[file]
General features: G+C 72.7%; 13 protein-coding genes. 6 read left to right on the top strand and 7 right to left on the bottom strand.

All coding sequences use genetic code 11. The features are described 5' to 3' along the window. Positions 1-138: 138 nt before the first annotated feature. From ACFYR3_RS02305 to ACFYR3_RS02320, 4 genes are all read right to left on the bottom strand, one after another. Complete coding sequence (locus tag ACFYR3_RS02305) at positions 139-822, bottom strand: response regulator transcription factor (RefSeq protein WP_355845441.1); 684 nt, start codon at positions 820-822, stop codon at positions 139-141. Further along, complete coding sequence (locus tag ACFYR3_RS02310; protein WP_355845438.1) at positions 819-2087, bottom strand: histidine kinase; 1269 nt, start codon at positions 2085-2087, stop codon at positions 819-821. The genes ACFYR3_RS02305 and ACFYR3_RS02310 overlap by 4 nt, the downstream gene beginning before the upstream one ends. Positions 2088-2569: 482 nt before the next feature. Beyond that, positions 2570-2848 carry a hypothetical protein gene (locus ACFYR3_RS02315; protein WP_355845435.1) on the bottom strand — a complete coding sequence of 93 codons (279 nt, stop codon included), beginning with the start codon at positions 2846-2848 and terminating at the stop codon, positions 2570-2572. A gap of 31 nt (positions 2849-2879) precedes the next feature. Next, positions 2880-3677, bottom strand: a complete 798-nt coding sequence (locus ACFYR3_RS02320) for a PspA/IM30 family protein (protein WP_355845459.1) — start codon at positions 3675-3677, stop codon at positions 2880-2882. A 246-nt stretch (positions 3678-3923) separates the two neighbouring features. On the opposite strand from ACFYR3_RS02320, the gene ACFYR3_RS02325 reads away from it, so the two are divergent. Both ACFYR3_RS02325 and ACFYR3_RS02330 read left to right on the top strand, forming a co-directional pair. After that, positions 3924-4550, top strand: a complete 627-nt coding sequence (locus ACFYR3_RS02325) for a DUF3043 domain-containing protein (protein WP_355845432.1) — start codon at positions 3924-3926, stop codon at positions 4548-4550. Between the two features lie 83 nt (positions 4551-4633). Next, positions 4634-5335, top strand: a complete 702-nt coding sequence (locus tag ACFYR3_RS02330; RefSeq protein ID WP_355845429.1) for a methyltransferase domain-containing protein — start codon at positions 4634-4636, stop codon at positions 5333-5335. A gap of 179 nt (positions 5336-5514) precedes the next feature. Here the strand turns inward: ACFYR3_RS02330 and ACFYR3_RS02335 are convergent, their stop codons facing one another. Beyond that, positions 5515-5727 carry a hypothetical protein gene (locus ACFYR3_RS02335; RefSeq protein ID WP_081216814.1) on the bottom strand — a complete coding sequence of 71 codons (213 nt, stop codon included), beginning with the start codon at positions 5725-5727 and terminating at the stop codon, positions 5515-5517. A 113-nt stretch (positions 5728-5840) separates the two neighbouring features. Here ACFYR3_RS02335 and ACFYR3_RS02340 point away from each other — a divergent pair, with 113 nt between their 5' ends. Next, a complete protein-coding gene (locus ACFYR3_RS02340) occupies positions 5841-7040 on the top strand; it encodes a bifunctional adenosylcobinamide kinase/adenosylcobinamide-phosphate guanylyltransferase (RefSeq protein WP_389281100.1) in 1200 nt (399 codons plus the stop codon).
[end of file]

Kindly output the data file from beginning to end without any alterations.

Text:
General features: G+C 72.7%; 13 protein-coding genes. 6 read left to right on the top strand and 7 right to left on the bottom strand.

All coding sequences use genetic code 11. The features are described 5' to 3' along the window. Positions 1-138: 138 nt before the first annotated feature. From ACFYR3_RS02305 to ACFYR3_RS02320, 4 genes are all read right to left on the bottom strand, one after another. Complete coding sequence (locus tag ACFYR3_RS02305) at positions 139-822, bottom strand: response regulator transcription factor (RefSeq protein WP_355845441.1); 684 nt, start codon at positions 820-822, stop codon at positions 139-141. Further along, complete coding sequence (locus tag ACFYR3_RS02310; protein WP_355845438.1) at positions 819-2087, bottom strand: histidine kinase; 1269 nt, start codon at positions 2085-2087, stop codon at positions 819-821. The genes ACFYR3_RS02305 and ACFYR3_RS02310 overlap by 4 nt, the downstream gene beginning before the upstream one ends. Positions 2088-2569: 482 nt before the next feature. Beyond that, positions 2570-2848 carry a hypothetical protein gene (locus ACFYR3_RS02315; protein WP_355845435.1) on the bottom strand — a complete coding sequence of 93 codons (279 nt, stop codon included), beginning with the start codon at positions 2846-2848 and terminating at the stop codon, positions 2570-2572. A gap of 31 nt (positions 2849-2879) precedes the next feature. Next, positions 2880-3677, bottom strand: a complete 798-nt coding sequence (locus ACFYR3_RS02320) for a PspA/IM30 family protein (protein WP_355845459.1) — start codon at positions 3675-3677, stop codon at positions 2880-2882. A 246-nt stretch (positions 3678-3923) separates the two neighbouring features. On the opposite strand from ACFYR3_RS02320, the gene ACFYR3_RS02325 reads away from it, so the two are divergent. Both ACFYR3_RS02325 and ACFYR3_RS02330 read left to right on the top strand, forming a co-directional pair. After that, positions 3924-4550, top strand: a complete 627-nt coding sequence (locus ACFYR3_RS02325) for a DUF3043 domain-containing protein (protein WP_355845432.1) — start codon at positions 3924-3926, stop codon at positions 4548-4550. Between the two features lie 83 nt (positions 4551-4633). Next, positions 4634-5335, top strand: a complete 702-nt coding sequence (locus tag ACFYR3_RS02330; RefSeq protein ID WP_355845429.1) for a methyltransferase domain-containing protein — start codon at positions 4634-4636, stop codon at positions 5333-5335. A gap of 179 nt (positions 5336-5514) precedes the next feature. Here the strand turns inward: ACFYR3_RS02330 and ACFYR3_RS02335 are convergent, their stop codons facing one another. Beyond that, positions 5515-5727 carry a hypothetical protein gene (locus ACFYR3_RS02335; RefSeq protein ID WP_081216814.1) on the bottom strand — a complete coding sequence of 71 codons (213 nt, stop codon included), beginning with the start codon at positions 5725-5727 and terminating at the stop codon, positions 5515-5517. A 113-nt stretch (positions 5728-5840) separates the two neighbouring features. Here ACFYR3_RS02335 and ACFYR3_RS02340 point away from each other — a divergent pair, with 113 nt between their 5' ends. Next, a complete protein-coding gene (locus ACFYR3_RS02340) occupies positions 5841-7040 on the top strand; it encodes a bifunctional adenosylcobinamide kinase/adenosylcobinamide-phosphate guanylyltransferase (RefSeq protein WP_389281100.1) in 1200 nt (399 codons plus the stop codon).